Wednesday, February 18, 2004

Do you have your glass? You do! Good, but might I ask what type of glass it is? If its a carefully selected, wine matched Reidel glass then I guess you really have been boning up on this stuff. But hopefully you didn't spend too much, and you aren't too clumsy!

What glass do I use, you ask? Well for a number of years I have been using the ISO tasting glass. I first started to use the ISO because it handles well and takes a reasonable amount of wine, especially for tasting, and it seemed to work well for most wines. Oh, and compared to Reidel an ISO is cheap. And in comparative testing the ISO does pretty well against wine specific Reidels.

Of course Reidel is correct when they state that a wine glass should be:

with a cut and polished lip
and, made of lead crystal

But what's the bit about the stem? Well that's were you hold it! So my question to you is does the attractive lady on the Reidel home page know how to hold a wine glass?

Friday, February 06, 2004

Where were we?
Ah, yes. Learning to taste. Classes and books are essential, but nothing beats drinking wine! Correct? No, not entirely. There is more to tasting than simply pouring wine down your throat. We will cover a lot of information on tasting as this blog matures with age, but for now the simplest approach to tasting is to use the 5 s’es. And they are?

Slurp – there has got to be a better word for it!
And Swallow.

And where did you learn this? Funny that you should ask. It was revealed to me on a slow boat going up a river. No, that’s not entirely correct I’ve known about the 5s’es for some time, I’ve just never thought of them as the 5 s’es. That’s not very clear is it? ……….Moving on. The 5s’es were used to demonstrate wine tasting while we were on a recent river/vineyard tour of the Swan Valley in Western Australia. It seemed to be a very simple approach to something that I can make extremely complicated; which will be made evident in the following days, weeks and months.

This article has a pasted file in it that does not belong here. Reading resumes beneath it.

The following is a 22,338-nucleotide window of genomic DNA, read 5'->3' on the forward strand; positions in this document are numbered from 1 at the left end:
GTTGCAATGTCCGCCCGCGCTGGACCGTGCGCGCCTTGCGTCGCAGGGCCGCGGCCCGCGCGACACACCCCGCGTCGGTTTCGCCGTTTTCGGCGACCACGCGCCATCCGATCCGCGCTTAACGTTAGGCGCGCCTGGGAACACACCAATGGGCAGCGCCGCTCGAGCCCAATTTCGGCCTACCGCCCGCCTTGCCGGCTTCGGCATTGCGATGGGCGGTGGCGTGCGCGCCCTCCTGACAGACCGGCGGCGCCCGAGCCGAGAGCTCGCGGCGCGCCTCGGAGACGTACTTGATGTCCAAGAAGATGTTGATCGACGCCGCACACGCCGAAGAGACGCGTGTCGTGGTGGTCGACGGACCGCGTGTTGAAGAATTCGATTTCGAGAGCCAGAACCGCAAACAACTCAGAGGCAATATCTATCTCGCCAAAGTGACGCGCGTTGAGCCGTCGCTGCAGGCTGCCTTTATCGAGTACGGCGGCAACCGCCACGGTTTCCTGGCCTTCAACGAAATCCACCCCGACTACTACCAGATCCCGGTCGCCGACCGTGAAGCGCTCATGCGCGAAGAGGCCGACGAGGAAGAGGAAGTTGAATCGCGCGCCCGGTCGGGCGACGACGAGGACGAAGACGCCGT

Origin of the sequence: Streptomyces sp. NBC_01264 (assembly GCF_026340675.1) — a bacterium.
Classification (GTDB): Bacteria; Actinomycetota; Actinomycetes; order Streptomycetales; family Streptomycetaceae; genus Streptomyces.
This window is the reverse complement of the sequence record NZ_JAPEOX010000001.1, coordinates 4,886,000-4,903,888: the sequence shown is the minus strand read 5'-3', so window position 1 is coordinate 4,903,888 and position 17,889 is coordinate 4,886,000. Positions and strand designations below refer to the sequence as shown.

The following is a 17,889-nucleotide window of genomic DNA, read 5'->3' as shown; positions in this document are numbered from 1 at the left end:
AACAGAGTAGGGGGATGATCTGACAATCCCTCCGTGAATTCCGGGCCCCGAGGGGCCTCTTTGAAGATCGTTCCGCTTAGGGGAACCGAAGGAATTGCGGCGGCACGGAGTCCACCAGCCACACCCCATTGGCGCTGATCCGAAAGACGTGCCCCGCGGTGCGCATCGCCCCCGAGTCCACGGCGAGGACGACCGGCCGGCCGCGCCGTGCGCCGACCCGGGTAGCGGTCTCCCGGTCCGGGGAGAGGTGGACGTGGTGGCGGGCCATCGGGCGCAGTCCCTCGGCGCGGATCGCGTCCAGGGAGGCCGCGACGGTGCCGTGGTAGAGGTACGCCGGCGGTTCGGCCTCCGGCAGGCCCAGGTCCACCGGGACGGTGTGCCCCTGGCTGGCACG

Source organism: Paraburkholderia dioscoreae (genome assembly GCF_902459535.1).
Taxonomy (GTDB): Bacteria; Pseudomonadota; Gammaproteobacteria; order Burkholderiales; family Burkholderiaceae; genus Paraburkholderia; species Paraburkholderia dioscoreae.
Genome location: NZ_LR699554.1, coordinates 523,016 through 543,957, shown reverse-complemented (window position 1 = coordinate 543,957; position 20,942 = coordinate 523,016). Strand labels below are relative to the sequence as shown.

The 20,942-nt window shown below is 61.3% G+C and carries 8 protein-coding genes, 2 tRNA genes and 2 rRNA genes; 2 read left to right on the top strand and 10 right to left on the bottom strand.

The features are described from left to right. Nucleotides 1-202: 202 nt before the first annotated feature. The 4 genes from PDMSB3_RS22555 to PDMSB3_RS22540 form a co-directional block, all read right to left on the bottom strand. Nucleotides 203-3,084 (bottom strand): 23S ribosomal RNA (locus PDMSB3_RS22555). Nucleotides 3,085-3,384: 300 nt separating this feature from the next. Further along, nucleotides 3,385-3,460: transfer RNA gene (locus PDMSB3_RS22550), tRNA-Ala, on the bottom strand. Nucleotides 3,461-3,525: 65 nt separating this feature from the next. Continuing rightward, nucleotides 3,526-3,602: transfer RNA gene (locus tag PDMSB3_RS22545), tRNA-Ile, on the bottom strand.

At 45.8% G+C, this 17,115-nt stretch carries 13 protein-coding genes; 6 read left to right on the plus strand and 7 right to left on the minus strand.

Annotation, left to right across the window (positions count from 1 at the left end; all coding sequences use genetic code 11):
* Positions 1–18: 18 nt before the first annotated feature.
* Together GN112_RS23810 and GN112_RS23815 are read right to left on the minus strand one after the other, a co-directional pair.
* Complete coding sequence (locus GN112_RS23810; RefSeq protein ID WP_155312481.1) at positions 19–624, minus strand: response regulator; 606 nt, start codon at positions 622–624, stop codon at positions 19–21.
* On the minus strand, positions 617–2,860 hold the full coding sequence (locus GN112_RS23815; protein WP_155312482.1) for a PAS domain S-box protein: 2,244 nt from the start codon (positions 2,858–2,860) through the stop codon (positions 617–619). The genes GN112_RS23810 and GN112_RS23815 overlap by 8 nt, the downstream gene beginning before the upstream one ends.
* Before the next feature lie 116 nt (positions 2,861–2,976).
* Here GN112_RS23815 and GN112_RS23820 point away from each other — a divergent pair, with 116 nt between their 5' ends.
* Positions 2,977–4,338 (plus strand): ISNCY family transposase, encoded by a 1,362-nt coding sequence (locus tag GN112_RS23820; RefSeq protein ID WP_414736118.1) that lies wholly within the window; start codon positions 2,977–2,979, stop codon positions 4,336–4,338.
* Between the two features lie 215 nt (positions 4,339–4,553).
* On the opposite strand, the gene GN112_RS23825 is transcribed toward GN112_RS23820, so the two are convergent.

In the next posts we will go through all five, in detail! So come prepared with your nose and mouth, a glass and an open bottle of wine.

Monday, February 02, 2004

“Learning” how to taste wine takes many different forms. My first real experiences were in a series of classes run by Andrew Pirie in the 1970s. Very interesting stuff because much of the material was from his PhD studies which pointed the way to Tasmania and Pipers Brook as a region for cool climate wines. One of the best Chardonnays I’ve tasted came from Pipers Brook. The vintage I’ve forgotten but the place was Hobart at the end of 1986 or 1987. And the taste was……well it is just a memory now. But Pirie’s lectures and tasting provided me with the realization that wine was more than liquid in a glass. There was stuff to learn!

And where do you learn. At the feet of the master, of course! And if that’s not possible then you read his book. Which book? This book. Buy yourself a copy. Buy a friend a copy. Include a little note that says:

The ancient Greeks thought wine the nectar of the Gods
Pity the Gods
They never had the pearls of wisdom in this little book